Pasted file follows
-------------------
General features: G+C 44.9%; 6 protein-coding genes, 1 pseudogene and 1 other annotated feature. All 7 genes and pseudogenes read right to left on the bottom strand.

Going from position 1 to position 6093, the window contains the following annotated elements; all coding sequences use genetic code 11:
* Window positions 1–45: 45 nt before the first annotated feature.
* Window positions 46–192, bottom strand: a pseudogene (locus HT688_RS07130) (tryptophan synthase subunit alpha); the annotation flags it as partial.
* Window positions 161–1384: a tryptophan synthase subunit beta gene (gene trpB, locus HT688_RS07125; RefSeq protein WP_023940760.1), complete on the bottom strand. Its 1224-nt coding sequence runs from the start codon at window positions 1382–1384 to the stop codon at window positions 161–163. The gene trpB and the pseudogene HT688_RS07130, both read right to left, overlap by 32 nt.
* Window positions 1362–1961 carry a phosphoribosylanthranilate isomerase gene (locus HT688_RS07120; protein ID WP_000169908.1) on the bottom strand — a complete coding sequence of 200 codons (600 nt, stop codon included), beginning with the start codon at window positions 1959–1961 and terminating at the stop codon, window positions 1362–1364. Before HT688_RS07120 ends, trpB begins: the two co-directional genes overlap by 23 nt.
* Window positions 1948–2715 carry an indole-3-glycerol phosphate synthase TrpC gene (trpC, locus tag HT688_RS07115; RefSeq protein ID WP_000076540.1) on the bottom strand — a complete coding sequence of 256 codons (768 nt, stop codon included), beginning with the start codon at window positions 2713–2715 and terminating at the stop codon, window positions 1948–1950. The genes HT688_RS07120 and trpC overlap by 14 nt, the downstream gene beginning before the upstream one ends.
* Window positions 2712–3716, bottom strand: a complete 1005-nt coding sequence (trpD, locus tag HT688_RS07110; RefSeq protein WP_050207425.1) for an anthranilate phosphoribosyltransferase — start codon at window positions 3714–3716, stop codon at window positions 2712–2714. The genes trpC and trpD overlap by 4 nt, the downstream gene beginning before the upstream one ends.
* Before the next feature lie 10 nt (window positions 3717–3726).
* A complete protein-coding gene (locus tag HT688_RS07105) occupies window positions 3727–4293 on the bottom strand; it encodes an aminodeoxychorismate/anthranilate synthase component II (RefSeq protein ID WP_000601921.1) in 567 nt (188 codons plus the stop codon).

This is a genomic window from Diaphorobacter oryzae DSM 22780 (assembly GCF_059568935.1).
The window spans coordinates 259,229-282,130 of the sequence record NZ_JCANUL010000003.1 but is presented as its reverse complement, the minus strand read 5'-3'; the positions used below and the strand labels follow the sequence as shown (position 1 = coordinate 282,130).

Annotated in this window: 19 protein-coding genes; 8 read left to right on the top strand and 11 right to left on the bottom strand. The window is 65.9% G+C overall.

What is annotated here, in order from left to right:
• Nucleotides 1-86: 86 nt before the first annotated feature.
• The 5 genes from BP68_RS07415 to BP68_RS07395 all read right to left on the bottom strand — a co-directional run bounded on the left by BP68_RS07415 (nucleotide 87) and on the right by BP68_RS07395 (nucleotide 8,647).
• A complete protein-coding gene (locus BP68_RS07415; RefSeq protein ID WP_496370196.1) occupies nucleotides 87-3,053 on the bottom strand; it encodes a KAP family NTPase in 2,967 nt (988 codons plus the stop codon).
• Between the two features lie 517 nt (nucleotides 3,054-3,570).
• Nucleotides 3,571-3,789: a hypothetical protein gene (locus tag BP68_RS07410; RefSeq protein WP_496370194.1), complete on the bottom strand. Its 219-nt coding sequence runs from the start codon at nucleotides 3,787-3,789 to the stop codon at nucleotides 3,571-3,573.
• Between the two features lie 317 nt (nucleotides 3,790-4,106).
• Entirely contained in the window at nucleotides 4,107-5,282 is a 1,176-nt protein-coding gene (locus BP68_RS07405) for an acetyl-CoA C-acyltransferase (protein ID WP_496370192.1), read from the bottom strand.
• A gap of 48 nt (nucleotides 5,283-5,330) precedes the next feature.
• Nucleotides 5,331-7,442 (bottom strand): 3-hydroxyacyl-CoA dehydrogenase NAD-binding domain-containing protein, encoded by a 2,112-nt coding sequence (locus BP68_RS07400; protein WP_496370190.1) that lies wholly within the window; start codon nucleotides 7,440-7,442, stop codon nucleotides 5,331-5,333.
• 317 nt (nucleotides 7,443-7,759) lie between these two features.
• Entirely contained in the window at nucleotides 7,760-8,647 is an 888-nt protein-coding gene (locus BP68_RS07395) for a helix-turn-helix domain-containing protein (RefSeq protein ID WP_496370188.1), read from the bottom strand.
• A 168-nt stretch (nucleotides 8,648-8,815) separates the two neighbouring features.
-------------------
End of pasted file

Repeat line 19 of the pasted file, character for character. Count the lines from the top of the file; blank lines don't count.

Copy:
• Nucleotides 3,571-3,789: a hypothetical protein gene (locus tag BP68_RS07410; RefSeq protein WP_496370194.1), complete on the bottom strand. Its 219-nt coding sequence runs from the start codon at nucleotides 3,787-3,789 to the stop codon at nucleotides 3,571-3,573.